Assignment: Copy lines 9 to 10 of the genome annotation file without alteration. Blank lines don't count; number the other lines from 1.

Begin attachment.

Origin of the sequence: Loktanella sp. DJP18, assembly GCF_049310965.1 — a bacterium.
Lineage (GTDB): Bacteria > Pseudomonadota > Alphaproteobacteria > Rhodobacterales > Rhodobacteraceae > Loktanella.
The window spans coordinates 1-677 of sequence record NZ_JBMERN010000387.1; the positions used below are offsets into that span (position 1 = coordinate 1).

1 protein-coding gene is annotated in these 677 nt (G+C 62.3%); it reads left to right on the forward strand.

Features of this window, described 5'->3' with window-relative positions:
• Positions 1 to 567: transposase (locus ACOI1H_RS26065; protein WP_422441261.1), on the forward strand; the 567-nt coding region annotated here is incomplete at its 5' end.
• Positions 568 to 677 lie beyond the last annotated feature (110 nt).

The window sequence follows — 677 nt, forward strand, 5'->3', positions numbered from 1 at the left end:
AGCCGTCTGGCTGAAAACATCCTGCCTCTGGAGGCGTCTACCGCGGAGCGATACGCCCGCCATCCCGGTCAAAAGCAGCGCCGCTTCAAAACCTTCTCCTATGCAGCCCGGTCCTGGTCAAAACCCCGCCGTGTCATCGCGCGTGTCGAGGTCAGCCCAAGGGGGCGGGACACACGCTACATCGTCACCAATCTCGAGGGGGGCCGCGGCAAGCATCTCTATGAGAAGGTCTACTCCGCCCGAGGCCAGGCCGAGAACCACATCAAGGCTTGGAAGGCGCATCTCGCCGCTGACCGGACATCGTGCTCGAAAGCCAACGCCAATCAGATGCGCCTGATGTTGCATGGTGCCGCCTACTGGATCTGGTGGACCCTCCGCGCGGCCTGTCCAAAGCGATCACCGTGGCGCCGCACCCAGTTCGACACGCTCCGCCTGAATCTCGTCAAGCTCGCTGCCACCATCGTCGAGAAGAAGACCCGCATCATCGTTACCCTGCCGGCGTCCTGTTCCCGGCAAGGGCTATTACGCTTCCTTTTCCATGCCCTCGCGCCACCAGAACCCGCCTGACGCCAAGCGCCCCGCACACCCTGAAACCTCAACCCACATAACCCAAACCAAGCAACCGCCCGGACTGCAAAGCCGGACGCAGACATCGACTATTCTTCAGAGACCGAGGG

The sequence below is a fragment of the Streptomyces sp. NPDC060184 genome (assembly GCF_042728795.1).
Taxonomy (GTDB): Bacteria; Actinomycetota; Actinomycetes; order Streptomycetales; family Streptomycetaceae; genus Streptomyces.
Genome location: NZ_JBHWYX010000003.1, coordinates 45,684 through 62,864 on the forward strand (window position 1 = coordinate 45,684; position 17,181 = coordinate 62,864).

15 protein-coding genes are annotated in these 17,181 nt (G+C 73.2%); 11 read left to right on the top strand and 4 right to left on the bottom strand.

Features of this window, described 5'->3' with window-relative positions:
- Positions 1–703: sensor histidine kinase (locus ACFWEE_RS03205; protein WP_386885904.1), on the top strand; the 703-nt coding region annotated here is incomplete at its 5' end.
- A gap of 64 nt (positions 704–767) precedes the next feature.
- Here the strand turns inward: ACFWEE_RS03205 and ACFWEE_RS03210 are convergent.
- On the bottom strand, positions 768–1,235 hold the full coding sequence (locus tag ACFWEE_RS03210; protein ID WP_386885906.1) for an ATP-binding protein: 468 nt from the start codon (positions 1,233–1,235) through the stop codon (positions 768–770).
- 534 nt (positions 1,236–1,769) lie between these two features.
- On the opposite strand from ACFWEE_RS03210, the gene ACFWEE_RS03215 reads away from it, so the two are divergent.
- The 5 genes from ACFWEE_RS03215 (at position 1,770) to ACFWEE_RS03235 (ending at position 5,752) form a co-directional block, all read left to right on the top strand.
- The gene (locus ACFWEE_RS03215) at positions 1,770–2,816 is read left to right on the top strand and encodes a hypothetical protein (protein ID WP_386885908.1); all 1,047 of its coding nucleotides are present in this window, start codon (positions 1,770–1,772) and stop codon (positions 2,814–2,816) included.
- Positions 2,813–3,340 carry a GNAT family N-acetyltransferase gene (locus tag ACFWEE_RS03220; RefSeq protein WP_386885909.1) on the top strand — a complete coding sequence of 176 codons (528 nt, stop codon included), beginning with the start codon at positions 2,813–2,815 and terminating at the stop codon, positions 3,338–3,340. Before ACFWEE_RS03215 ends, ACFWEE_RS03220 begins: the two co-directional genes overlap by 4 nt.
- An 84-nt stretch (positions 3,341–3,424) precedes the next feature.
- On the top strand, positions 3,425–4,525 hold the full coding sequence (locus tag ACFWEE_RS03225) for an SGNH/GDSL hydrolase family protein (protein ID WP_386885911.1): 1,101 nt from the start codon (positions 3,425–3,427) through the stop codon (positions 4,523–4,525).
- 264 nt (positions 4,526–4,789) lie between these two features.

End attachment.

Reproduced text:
AGCCGTCTGGCTGAAAACATCCTGCCTCTGGAGGCGTCTACCGCGGAGCGATACGCCCGCCATCCCGGTCAAAAGCAGCGCCGCTTCAAAACCTTCTCCTATGCAGCCCGGTCCTGGTCAAAACCCCGCCGTGTCATCGCGCGTGTCGAGGTCAGCCCAAGGGGGCGGGACACACGCTACATCGTCACCAATCTCGAGGGGGGCCGCGGCAAGCATCTCTATGAGAAGGTCTACTCCGCCCGAGGCCAGGCCGAGAACCACATCAAGGCTTGGAAGGCGCATCTCGCCGCTGACCGGACATCGTGCTCGAAAGCCAACGCCAATCAGATGCGCCTGATGTTGCATGGTGCCGCCTACTGGATCTGGTGGACCCTCCGCGCGGCCTGTCCAAAGCGATCACCGTGGCGCCGCACCCAGTTCGACACGCTCCGCCTGAATCTCGTCAAGCTCGCTGCCACCATCGTCGAGAAGAAGACCCGCATCATCGTTACCCTGCCGGCGTCCTGTTCCCGGCAAGGGCTATTACGCTTCCTTTTCCATGCCCTCGCGCCACCAGAACCCGCCTGACGCCAAGCGCCCCGCACACCCTGAAACCTCAACCCACATAACCCAAACCAAGCAACCGCCCGGACTGCAAAGCCGGACGCAGACATCGACTATTCTTCAGAGACCGAGGG

The sequence below is a fragment of the Streptomyces sp. NPDC060184 genome (assembly GCF_042728795.1).